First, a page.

As important as tenant screening is to run a successful property rental business, it’s not foolproof. Even tenants with the best of intentions can be late on the rent, and despite your best efforts to build a good relationship with tenants, that relationship can still go south.
In order to end a lease agreement prior to its expiration date, there are certain legal procedures that need to be followed. Straying from that process not only could result in you losing your eviction case but could also cause you to be brought to civil court and could result in you losing your reputation.
First, it’s important to determine whether you even have a basis for evicting the tenant in question. Most eviction cases are due to the tenant failing to pay the rent on time, but there could be other reasons for evicting a tenant, such as:
- Breaking specific rules of the lease, such as guest limitations, noise restrictions, pet rules, etc.
- Causing significant damage to the property.
- Staying on the property following the expiration of the lease; this is known as a holdover.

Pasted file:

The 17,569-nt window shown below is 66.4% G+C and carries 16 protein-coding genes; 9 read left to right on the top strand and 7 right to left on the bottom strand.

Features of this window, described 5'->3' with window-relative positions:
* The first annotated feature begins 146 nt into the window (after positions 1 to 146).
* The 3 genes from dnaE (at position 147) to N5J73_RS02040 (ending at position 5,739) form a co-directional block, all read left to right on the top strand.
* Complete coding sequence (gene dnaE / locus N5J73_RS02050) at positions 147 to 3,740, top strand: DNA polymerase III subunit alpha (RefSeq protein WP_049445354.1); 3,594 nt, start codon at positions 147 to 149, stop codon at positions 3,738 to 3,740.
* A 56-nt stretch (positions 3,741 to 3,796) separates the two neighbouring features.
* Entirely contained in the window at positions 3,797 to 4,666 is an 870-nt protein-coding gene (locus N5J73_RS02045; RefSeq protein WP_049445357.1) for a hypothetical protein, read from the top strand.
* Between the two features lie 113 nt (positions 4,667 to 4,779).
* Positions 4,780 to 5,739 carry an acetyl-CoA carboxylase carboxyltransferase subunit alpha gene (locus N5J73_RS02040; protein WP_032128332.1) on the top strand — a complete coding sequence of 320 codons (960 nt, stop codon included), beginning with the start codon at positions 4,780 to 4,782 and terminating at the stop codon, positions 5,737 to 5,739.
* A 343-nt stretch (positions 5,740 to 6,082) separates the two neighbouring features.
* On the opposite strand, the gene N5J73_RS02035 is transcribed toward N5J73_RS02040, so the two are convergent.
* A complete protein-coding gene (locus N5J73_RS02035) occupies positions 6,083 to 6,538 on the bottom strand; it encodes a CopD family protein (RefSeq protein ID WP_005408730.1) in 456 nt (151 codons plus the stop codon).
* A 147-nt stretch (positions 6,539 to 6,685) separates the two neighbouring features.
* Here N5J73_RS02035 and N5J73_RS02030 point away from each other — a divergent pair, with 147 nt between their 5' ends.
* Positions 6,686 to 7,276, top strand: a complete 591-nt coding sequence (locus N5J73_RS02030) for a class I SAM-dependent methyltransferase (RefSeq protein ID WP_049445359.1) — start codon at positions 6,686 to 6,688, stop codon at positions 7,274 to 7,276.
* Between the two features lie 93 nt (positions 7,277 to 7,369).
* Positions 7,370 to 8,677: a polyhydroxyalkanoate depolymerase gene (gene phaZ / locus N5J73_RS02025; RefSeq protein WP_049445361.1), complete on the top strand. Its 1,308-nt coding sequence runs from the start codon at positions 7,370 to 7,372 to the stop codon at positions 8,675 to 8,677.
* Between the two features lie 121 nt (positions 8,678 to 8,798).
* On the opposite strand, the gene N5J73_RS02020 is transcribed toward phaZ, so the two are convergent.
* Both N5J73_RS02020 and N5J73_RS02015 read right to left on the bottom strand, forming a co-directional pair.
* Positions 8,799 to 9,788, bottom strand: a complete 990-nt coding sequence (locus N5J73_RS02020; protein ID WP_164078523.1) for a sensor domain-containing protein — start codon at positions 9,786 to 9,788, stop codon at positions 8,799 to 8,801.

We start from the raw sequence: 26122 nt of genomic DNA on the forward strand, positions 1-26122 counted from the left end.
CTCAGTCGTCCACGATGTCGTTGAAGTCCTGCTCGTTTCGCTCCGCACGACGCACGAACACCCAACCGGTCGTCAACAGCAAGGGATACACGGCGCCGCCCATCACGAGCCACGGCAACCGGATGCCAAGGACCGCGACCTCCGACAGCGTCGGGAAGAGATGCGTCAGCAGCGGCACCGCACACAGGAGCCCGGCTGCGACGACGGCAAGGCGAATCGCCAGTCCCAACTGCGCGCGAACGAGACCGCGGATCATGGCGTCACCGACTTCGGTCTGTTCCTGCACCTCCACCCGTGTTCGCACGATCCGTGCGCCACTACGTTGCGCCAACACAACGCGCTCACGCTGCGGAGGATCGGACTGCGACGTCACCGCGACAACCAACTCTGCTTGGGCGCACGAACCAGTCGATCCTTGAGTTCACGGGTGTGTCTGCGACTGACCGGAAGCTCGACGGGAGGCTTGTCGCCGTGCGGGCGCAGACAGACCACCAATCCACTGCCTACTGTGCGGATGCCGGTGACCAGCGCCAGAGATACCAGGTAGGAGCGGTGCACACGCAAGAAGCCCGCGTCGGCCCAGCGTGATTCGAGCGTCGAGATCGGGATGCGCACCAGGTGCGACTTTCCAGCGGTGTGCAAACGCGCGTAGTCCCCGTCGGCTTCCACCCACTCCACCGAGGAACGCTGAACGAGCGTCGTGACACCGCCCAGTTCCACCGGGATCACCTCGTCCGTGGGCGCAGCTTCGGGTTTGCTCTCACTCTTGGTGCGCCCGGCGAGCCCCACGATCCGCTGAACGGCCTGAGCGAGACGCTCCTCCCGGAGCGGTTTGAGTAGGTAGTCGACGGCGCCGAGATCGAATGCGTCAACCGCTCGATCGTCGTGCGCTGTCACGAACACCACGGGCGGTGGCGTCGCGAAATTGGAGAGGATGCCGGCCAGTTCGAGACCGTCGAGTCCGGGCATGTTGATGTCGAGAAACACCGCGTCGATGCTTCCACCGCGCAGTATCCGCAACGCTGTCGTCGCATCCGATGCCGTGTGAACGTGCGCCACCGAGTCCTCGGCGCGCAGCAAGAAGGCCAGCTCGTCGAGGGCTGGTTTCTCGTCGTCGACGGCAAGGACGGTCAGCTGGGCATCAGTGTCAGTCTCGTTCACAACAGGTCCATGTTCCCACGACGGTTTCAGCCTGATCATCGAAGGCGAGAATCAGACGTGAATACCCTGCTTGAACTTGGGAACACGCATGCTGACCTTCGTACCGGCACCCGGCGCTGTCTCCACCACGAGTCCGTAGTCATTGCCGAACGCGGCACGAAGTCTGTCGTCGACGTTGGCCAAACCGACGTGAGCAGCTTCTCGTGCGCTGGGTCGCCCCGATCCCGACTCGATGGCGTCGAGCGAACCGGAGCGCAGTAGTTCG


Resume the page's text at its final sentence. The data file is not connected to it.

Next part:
In most states, landlords are required to provide tenants with notices of any minor infractions along with a sufficient amount of time for correcting those issues before eviction proceedings can begin. Landlord-tenant laws vary among states. If you fail to provide your tenant with a warning, it is entirely possible that a judge could side with the tenant if the case ever makes its way to court.
Once you have determined that you do have a legal basis for evicting the tenant, the next step is to ensure you are familiar with the Landlord and Tenant Act. This act sets out the legal process that must be followed for evicting tenants. If you miss even a small part of this process, not only could you lose your own case, the tenant could actually have grounds for suing you in civil court.